Courtesy of the Museum of Modern Art
"Pleasure Pillars" (2001) by Pakistani-born Shahzia Sikander.
What Does Islam Look Like?
By HOLLAND COTTER
Published: February 26, 2006
THE West and Islam are on a cultural collision course. That's the best-selling fiction that many people — politicians, religious leaders and the media on both sides of the equation — are working overtime to turn into fact. Actually, it's a very old story, and art is routinely pulled into it.
Always, we hear Islamic art talked about in the way something called the "Islamic world" is talked about, as if it were unitary, unchanging, inscrutable and over there. We hear that Islamic art is, by definition, religious art, and we hear about its hostile relationship to the human image.
We got an earful of this with the furor over Danish cartoons lampooning the Prophet Muhammad. The fact is, images of the Prophet abound in Islamic art and culture; the Metropolitan Museum has several examples in its Islamic collection. But unlike the cartoons, such images are not caricatures.
The cartoon issue isn't primarily an art story, any more than the destruction of the mosque at Ayodhya in India was an architecture story, or the censure of "The Satanic Verses" was a story about contemporary fiction. It's a political story, an ancient and universal one, about how an image, and almost any image will do, once it is fused to cultural identity — Islam, in this case — can end up being used as a weapon.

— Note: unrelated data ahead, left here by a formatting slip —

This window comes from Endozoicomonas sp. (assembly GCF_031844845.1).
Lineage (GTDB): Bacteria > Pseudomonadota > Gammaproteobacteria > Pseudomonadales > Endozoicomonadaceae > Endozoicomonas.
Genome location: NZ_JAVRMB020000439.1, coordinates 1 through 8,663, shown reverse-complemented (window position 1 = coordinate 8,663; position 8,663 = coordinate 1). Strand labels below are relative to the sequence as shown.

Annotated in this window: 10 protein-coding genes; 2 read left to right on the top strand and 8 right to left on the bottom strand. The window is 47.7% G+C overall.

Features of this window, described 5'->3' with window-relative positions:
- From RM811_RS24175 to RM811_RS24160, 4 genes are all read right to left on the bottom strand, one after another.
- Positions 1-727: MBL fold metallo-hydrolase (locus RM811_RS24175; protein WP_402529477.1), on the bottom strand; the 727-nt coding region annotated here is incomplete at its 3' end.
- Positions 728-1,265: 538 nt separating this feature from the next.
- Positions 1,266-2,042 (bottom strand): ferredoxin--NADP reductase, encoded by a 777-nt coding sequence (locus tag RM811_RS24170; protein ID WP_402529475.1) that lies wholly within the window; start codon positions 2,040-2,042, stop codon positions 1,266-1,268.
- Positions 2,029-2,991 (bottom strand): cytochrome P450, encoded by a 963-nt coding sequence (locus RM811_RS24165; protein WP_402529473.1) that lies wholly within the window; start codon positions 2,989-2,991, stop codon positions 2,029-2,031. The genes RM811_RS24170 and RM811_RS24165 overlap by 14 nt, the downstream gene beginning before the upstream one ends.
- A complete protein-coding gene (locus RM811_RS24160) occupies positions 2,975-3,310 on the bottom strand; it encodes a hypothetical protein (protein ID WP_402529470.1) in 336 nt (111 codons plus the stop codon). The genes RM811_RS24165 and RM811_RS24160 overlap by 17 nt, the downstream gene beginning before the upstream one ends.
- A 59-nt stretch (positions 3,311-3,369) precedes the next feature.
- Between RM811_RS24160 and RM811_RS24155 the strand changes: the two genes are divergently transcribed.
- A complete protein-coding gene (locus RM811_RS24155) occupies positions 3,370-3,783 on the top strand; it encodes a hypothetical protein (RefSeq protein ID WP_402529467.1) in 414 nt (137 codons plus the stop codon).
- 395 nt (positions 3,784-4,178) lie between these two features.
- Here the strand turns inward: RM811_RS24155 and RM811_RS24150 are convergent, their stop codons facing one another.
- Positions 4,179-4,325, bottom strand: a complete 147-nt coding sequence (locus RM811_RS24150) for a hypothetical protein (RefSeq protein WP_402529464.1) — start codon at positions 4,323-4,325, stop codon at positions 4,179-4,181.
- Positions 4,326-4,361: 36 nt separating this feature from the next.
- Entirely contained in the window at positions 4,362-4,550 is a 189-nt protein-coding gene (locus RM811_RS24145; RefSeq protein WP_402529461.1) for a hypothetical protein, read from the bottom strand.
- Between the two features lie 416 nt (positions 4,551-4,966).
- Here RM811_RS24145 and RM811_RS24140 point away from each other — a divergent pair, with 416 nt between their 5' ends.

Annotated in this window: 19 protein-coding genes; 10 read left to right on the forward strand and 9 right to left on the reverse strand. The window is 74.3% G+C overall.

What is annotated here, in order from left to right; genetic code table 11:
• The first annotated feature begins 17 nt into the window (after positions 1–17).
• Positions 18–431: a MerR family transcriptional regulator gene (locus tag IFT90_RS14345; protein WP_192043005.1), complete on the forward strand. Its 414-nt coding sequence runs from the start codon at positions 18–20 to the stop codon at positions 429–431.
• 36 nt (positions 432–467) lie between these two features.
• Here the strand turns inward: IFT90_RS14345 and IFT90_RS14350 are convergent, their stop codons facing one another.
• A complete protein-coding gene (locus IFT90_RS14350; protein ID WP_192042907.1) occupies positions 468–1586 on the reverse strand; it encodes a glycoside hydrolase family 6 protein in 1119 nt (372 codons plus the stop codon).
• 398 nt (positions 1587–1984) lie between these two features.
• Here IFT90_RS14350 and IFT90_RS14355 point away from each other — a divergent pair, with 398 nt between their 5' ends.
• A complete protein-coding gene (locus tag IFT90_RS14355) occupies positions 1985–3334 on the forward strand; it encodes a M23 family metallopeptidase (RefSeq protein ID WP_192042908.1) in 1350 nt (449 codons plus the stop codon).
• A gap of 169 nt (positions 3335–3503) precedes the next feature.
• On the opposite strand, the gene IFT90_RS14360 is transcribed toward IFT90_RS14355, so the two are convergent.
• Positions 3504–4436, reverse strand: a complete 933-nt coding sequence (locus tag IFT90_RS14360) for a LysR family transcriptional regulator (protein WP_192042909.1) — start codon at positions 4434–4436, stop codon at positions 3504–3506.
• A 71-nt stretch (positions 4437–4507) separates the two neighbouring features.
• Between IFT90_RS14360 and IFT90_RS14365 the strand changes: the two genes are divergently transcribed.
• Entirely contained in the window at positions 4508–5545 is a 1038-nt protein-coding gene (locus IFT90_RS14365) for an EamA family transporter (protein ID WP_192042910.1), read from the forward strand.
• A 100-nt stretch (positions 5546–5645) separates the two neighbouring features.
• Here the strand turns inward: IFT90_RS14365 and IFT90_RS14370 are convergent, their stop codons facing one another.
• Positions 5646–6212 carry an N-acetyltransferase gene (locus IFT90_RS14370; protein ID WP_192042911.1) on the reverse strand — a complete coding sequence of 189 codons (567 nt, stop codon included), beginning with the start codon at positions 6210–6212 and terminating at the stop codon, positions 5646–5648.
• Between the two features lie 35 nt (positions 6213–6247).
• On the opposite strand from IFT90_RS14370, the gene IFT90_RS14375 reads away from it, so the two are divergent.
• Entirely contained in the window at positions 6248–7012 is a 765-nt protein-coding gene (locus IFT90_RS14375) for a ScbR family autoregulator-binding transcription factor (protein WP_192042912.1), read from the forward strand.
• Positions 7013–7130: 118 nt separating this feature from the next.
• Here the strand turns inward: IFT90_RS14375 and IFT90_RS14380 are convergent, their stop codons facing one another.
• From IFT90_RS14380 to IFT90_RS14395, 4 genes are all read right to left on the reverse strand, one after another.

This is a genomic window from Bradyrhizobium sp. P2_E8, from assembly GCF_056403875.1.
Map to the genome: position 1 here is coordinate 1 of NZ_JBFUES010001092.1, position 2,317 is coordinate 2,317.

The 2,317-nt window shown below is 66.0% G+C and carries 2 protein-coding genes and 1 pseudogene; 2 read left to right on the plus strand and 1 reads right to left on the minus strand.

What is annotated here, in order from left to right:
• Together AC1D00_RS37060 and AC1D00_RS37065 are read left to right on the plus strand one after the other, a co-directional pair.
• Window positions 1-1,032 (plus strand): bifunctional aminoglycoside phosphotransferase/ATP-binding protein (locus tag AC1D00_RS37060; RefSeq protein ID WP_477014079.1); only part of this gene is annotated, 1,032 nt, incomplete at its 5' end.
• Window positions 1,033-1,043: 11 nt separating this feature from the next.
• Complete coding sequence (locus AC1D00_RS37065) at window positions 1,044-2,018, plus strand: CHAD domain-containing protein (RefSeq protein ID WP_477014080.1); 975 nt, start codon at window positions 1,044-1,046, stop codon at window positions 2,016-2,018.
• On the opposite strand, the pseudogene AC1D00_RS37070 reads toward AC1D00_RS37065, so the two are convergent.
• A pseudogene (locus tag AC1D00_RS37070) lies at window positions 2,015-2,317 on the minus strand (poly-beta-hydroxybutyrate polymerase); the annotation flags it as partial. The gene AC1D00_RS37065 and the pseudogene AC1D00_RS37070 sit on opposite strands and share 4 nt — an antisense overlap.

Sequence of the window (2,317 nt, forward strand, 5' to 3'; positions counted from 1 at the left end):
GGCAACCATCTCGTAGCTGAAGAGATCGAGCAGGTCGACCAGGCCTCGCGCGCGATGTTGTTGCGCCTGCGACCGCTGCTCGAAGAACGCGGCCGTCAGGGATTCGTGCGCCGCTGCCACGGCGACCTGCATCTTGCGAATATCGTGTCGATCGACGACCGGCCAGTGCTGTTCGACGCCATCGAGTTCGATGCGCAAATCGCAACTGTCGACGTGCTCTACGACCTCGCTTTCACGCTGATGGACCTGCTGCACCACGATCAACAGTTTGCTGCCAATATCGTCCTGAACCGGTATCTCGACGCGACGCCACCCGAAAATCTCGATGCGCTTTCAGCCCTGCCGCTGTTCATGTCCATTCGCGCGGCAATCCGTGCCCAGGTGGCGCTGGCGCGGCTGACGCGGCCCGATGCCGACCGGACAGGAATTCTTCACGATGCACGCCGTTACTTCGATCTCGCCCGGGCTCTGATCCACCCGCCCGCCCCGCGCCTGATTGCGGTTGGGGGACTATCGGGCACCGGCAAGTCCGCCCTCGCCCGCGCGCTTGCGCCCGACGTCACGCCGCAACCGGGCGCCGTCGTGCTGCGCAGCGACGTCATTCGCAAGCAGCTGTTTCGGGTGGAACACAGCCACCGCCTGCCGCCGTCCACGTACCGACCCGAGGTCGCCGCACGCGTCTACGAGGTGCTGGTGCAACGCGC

As it happens, at the same time that intense partisan heat is being generated around the topic of popular images and Islam, we are getting a number of exhibitions of contemporary work to which the name "Islamic" is attached. Some shows approach the Islamic connection hesitantly; others embrace it. Together they tell us very different things about the reception of a cultural category called "Islam" in the West.
By far the most prominent exhibition of contemporary art on the subject yet seen in New York opens today at the Museum of Modern Art. You would never guess that subject, though, from its title — "Without Boundary: Seventeen Ways of Looking" — in which the word Islam does not appear.
All but three of the featured artists were born in some part of the so-called Islamic world: Algeria, Egypt, India, Iran, Iraq, Lebanon, Pakistan, Palestine and Turkey. But they all live and work in the West and have made their careers in the mainstream international art scene, which means in Europe and the United States. Despite their Western positioning, they are routinely tagged as Islamic artists by an art world addicted to marketable categories. The question posed by the show's curator, Fereshteh Daftari, an assistant curator at the Modern who was herself born in Iran, is "How 'Islamic' is their art?"
Most of these artists are tagged Islamic because of their backgrounds. Yet much of their work is far less about Islam itself, as a religion or culture, than about their relationship to Islam — in some cases it is close and positive; in other cases, distant and critical. But in most instances, it is ambivalent — the opposite of how Islam is treated these days in the larger world.
In these works, images and forms associated with Islam, far from being sacrosanct, are invitations to individualistic and unorthodox experimentation, to examine and play with Islamic identity without being confined to it. [read on...]